US2008030125630 mai 20084 déc. 2008Mcwilliams Thomas MSystem including a fine-grained memory and a less-fine-grained memory
US200900063205 déc. 20071 janv. 2009Nec Laboratories America, Inc.Runtime Semantic Query Optimization for Event Stream Processing
US2009001904514 août 200815 janv. 2009International Business Machines CorporationSyntheszing information-bearing content from multiple channels
US200900437299 août 200712 févr. 2009Zhen LiuProcessing Overlapping Continuous Queries
US20090070785 *4 juin 200812 mars 2009Bea Systems, Inc.Concurrency in event processing networks for event server
US200900707864 juin 200812 mars 2009Bea Systems, Inc.Xml-based event processing networks for event server
US2009007689914 sept. 200719 mars 2009Gbodimowo Gbeminiyi AMethod for analyzing, searching for, and trading targeted advertisement spaces
US2009010002916 oct. 200716 avr. 2009Oracle International CorporationHandling Silent Relations In A Data Stream Management System
US2009010618917 oct. 200723 avr. 2009Oracle International CorporationDynamically Sharing A Subtree Of Operators In A Data Stream Management System Operating On Existing Queries
US2009010619018 oct. 200723 avr. 2009Oracle International CorporationSupport For User Defined Functions In A Data Stream Management System
US2009010619820 oct. 200723 avr. 2009Oracle International CorporationSupport for sharing computation between aggregations in a data stream management system
US2009010621417 oct. 200723 avr. 2009Oracle International CorporationAdding new continuous queries to a data stream management system operating on existing queries
US2009010621518 oct. 200723 avr. 2009Oracle International CorporationDeleting a continuous query from a data stream management system continuing to operate on other queries
US2009010621820 oct. 200723 avr. 2009Oracle International CorporationSupport for user defined aggregations in a data stream management system
US200901063218 août 200823 avr. 2009Dinesh DasMaintaining and Utilizing SQL Execution Plan Histories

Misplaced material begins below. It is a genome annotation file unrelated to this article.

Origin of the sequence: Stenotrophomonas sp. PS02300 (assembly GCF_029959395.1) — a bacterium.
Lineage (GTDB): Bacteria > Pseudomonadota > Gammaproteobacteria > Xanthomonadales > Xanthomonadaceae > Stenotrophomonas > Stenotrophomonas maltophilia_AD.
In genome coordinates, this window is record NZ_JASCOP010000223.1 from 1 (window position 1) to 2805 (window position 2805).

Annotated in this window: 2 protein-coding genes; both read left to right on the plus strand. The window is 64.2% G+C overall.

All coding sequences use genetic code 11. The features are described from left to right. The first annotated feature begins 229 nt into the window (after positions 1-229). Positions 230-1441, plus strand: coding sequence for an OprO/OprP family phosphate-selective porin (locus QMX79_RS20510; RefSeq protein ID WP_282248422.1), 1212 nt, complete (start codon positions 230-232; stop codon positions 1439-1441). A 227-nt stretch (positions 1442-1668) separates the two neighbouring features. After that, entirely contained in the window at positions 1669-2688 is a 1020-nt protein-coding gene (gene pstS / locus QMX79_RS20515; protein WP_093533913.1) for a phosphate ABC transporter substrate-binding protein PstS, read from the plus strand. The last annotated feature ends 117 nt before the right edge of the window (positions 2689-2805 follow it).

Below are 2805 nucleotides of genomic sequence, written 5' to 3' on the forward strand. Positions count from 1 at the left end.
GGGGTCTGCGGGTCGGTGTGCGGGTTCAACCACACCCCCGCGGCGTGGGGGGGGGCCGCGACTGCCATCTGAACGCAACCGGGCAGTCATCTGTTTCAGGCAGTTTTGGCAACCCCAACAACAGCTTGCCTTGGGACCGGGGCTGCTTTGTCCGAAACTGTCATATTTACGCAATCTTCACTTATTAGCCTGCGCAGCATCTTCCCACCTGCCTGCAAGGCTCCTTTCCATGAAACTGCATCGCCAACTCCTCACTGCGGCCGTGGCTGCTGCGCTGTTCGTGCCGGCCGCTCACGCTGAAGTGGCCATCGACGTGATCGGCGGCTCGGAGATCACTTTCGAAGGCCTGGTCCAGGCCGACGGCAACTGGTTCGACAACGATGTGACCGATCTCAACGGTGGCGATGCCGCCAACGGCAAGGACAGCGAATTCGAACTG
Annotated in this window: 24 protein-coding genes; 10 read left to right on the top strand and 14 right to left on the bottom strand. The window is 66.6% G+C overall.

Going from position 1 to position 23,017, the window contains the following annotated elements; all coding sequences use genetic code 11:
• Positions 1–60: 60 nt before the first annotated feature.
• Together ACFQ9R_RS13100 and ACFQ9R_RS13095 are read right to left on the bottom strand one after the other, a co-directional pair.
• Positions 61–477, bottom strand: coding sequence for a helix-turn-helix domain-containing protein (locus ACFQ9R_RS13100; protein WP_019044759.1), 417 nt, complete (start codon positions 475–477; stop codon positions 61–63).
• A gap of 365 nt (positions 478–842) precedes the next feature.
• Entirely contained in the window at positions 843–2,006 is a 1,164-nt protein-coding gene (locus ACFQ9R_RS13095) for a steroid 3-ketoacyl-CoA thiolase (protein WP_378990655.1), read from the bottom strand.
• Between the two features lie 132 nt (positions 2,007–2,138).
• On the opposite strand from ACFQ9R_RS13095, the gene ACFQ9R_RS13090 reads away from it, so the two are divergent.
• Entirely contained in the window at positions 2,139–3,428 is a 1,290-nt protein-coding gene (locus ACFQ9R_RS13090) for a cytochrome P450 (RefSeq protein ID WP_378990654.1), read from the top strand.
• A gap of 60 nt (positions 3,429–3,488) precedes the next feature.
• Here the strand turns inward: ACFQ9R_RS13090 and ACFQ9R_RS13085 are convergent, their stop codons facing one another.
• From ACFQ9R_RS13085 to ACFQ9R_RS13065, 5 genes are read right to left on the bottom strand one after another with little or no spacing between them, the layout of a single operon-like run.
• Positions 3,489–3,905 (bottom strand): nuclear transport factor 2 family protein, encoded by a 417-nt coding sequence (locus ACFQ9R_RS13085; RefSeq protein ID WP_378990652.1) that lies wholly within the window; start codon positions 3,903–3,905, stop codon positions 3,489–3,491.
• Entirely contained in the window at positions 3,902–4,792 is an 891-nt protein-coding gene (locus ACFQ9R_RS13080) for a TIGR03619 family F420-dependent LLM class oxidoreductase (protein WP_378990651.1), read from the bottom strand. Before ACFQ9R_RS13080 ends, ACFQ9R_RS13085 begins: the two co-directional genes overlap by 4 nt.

US2009010644020 oct. 200723 avr. 2009Oracle International CorporationSupport for incrementally processing user defined aggregations in a data stream management system
US2009011280230 oct. 200730 avr. 2009Oracle International CorporationFacilitating Flexible Windows In Data Stream Management Systems
US2009011280330 oct. 200730 avr. 2009Oracle International CorporationSpecifying A Family Of Logics Defining Windows In Data Stream Management Systems
US200901128538 août 200830 avr. 2009Hitachi, Ltd.Ranking query processing method for stream data and stream data processing system having ranking query processing mechanism
US200901255508 nov. 200714 mai 2009Microsoft CorporationTemporal event stream model
US2009014469629 nov. 20074 juin 2009Max Rydahl AndersenCode completion for object relational mapping query language (oql) queries
US2009018758430 mars 200923 juil. 2009At&T Corp.Query-aware sampling of data streams
US2009021674728 août 200827 août 2009Georgetown University- OtcSystem and method for detecting, collecting, analyzing, and communicating event-related information
US2009021686019 nov. 200827 août 2009Georgetown UniversitySystem and method for detecting, collecting, analyzing, and communicating event related information
US2009024523625 nov. 20081 oct. 2009Vertical Communications Acquisition Corp.Method, System, and Computer Program Product for Managing Routing Servers and Services
US200902487494 juin 20091 oct. 2009International Business Machines CorporationSystem and Method for Scalable Processing of Multi-Way Data Stream Correlations
US2009026532416 avr. 200822 oct. 2009Cognos UlcQuery processing visualization system and method of visualizing query processing
US2010001737916 juil. 200821 janv. 2010Alexis NaiboSystems and methods to create continuous queries via a semantic layer
US201000234986 oct. 200928 janv. 2010International Business Machines CorporationRelationship management in a data abstraction model
US2010004971022 août 200825 févr. 2010Disney Enterprises, Inc.System and method for optimized filtered data feeds to capture data and send to multiple destinations
US2010005766326 août 20094 mars 2010Oracle International CorporationTechniques for matching a certain class of regular expression-based patterns in data streams
US2010005772726 août 20094 mars 2010Oracle International CorporationDetection of recurring non-occurrences of events using pattern matching
US2010005773526 août 20094 mars 2010Oracle International CorporationFramework for supporting regular expression-based pattern matching in data streams
US2010005773626 août 20094 mars 2010Oracle International CorporationTechniques for performing regular expression-based pattern matching in data streams